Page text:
Researchers working in the murky waters of the Amazon River in Brazil have discovered a new species of giant fish.

The arapaima is an air-breathing fish that ranges between six and seven feet in length and is found only in the waters of the Brazilian Amazon. The discovery by scientists from SUNY College of Environmental Science and Forestry marks the first discovery of a new species of arapaima since 1847.

"Everybody for 160 years had been saying there's only one kind of arapaima," Donald Stewart, a professor in the department, said in a statement. "But we know now there are various species, including some not previously recognized. Each of these unstudied giant fishes needs conservation assessment."

In the mid-1800s, it was generally accepted that there were four types of arapaima. But in 1868, Albert Günther, a scientist at the British Museum of Natural History, lumped all arapaima under one category and his views have been widely accepted since.

Examining 19th century literature on the fish and examining preserved specimens of the arapaima, Stewart concluded that all four of the species – and the fifth one – were distinct.

Understanding the differences of the fish, Stewart said, is important in maintaining its health and the ecology of the Amazon in a broader sense. The arapaima is one of the most hunted fish in the region and thus their numbers have been on the decline.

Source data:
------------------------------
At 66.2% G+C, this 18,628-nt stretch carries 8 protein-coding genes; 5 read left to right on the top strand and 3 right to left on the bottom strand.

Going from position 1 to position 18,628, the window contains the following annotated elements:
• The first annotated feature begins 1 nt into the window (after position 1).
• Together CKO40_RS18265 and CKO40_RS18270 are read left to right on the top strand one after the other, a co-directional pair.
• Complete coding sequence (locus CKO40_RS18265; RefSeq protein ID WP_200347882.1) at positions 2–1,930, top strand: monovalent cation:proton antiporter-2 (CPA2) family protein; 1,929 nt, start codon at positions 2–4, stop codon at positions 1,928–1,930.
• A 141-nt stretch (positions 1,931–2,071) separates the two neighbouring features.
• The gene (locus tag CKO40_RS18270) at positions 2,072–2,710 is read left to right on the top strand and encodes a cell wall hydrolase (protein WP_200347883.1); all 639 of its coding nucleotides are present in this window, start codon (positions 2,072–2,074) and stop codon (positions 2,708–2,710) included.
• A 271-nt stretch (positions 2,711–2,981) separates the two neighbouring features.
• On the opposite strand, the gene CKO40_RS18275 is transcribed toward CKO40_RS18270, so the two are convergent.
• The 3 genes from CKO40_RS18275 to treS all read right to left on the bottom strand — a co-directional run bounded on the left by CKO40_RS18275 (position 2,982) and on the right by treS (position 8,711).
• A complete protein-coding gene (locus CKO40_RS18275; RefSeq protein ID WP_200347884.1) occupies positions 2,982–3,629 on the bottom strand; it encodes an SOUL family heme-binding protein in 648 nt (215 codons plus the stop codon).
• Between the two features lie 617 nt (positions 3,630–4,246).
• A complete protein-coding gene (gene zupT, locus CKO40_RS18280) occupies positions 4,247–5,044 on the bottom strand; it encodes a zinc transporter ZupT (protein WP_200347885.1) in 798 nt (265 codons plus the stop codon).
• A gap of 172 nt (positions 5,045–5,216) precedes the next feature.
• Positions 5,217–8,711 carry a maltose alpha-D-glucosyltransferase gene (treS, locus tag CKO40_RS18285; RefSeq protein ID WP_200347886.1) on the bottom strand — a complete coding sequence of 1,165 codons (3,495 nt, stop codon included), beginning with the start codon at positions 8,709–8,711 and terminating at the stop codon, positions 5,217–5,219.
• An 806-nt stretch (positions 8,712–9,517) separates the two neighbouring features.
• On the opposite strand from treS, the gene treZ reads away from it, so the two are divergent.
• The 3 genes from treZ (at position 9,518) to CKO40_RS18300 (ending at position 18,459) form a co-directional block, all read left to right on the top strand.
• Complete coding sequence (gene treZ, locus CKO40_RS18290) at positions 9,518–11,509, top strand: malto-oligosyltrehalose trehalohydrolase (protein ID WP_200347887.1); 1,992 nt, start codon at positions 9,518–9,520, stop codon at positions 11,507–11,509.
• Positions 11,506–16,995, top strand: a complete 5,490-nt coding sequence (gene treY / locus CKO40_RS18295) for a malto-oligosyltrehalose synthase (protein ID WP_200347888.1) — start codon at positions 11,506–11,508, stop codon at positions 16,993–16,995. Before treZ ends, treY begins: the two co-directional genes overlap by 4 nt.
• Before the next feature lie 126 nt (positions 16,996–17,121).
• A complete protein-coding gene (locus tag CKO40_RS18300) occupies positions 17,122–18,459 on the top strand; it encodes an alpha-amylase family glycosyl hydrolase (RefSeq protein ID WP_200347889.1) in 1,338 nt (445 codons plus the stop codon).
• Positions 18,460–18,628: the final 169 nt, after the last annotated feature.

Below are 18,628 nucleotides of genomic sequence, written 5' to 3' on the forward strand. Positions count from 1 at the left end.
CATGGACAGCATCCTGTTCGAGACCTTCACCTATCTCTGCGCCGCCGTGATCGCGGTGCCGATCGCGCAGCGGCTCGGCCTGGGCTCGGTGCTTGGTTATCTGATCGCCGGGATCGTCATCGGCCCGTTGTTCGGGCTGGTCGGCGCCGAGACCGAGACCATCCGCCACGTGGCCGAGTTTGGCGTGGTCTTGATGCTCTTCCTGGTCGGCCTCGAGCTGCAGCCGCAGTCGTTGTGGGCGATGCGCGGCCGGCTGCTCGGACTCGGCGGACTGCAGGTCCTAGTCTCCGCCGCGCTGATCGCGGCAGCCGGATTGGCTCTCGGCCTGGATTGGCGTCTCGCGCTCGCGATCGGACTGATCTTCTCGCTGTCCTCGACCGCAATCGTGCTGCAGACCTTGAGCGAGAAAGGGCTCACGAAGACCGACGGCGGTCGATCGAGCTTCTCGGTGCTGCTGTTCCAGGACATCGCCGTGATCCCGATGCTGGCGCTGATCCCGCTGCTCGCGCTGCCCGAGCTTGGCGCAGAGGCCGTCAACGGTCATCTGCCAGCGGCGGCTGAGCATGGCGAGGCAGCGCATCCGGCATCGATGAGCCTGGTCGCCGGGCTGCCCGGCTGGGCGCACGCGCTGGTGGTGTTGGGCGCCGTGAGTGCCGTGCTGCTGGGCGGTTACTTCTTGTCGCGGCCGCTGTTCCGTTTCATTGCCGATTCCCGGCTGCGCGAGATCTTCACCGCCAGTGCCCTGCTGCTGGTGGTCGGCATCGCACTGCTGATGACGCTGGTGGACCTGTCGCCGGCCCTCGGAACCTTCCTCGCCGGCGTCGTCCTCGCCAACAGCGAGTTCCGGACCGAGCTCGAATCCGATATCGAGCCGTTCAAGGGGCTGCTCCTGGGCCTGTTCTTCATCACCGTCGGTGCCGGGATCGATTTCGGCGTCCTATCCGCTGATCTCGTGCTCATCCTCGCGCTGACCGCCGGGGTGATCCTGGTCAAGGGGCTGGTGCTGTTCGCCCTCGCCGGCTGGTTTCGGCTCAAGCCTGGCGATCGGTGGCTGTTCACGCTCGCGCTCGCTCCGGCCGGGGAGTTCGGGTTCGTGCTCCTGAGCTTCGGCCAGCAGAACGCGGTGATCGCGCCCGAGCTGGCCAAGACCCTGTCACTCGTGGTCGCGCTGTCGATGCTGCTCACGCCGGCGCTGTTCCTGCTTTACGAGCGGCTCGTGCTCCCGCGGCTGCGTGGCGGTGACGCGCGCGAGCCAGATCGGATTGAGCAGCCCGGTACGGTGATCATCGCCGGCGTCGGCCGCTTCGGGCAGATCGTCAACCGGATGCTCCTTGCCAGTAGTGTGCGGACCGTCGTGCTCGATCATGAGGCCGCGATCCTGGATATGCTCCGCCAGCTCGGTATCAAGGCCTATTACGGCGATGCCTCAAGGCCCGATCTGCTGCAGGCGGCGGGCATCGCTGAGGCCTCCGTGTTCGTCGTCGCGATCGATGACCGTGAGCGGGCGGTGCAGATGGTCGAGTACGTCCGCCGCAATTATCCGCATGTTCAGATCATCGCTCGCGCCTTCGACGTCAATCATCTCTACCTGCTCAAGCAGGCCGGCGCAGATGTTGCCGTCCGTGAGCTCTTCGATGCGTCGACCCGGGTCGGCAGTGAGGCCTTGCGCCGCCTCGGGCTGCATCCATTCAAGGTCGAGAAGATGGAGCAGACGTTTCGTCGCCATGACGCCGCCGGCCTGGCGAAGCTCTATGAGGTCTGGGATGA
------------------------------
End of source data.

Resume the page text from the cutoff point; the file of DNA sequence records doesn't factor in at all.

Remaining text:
"Abundances of arapaima in large expanses of their natural habitat today are near zero, largely as a consequence of overfishing," said Dr. Leandro Castello, an authority on arapaima in Brazil, told the International Business Times. "The likely impacts of this magnitude of overfishing on species diversity are not good."

A preserved specimen of the newest member of the arapaima family has already made its way to a museum in the Ukraine. While Stewart acknowledged he was unsure how it got there, he said he hopes the publicity the fish is currently receiving will prompt future research and preservation of the arapaima.

“I don’t know how it got there; someone must be culturing them and sent them to the Ukraine,” Stewart told the National Geographic. “Hopefully it will get more people in Brazil looking more closely at what’s swimming around out there.”

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